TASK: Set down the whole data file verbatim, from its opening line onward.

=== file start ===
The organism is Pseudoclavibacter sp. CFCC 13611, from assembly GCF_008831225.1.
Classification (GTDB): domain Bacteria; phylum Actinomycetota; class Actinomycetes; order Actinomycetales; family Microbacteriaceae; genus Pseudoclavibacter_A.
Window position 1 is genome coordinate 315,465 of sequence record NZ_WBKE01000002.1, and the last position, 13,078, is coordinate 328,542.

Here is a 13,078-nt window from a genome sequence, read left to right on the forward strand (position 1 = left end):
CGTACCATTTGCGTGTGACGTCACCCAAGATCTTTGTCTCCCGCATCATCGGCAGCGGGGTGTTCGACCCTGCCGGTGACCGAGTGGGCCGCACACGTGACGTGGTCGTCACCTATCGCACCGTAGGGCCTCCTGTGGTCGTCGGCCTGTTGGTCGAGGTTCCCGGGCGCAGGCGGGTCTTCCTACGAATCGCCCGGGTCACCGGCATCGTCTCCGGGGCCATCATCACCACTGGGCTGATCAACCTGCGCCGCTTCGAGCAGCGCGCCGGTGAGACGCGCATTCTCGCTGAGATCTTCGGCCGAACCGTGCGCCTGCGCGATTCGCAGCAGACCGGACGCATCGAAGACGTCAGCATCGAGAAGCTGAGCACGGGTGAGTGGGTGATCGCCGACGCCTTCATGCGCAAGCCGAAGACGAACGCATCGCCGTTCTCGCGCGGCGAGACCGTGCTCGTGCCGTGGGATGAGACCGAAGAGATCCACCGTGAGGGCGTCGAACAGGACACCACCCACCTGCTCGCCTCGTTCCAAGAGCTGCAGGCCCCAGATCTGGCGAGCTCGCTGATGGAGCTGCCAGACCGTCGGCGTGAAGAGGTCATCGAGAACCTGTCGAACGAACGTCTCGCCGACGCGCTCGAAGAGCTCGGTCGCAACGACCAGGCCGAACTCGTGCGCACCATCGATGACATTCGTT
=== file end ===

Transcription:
The organism is Pseudoclavibacter sp. CFCC 13611, from assembly GCF_008831225.1.
Classification (GTDB): domain Bacteria; phylum Actinomycetota; class Actinomycetes; order Actinomycetales; family Microbacteriaceae; genus Pseudoclavibacter_A.
Window position 1 is genome coordinate 315,465 of sequence record NZ_WBKE01000002.1, and the last position, 13,078, is coordinate 328,542.

Here is a 13,078-nt window from a genome sequence, read left to right on the forward strand (position 1 = left end):
CGTACCATTTGCGTGTGACGTCACCCAAGATCTTTGTCTCCCGCATCATCGGCAGCGGGGTGTTCGACCCTGCCGGTGACCGAGTGGGCCGCACACGTGACGTGGTCGTCACCTATCGCACCGTAGGGCCTCCTGTGGTCGTCGGCCTGTTGGTCGAGGTTCCCGGGCGCAGGCGGGTCTTCCTACGAATCGCCCGGGTCACCGGCATCGTCTCCGGGGCCATCATCACCACTGGGCTGATCAACCTGCGCCGCTTCGAGCAGCGCGCCGGTGAGACGCGCATTCTCGCTGAGATCTTCGGCCGAACCGTGCGCCTGCGCGATTCGCAGCAGACCGGACGCATCGAAGACGTCAGCATCGAGAAGCTGAGCACGGGTGAGTGGGTGATCGCCGACGCCTTCATGCGCAAGCCGAAGACGAACGCATCGCCGTTCTCGCGCGGCGAGACCGTGCTCGTGCCGTGGGATGAGACCGAAGAGATCCACCGTGAGGGCGTCGAACAGGACACCACCCACCTGCTCGCCTCGTTCCAAGAGCTGCAGGCCCCAGATCTGGCGAGCTCGCTGATGGAGCTGCCAGACCGTCGGCGTGAAGAGGTCATCGAGAACCTGTCGAACGAACGTCTCGCCGACGCGCTCGAAGAGCTCGGTCGCAACGACCAGGCCGAACTCGTGCGCACCATCGATGACATTCGTT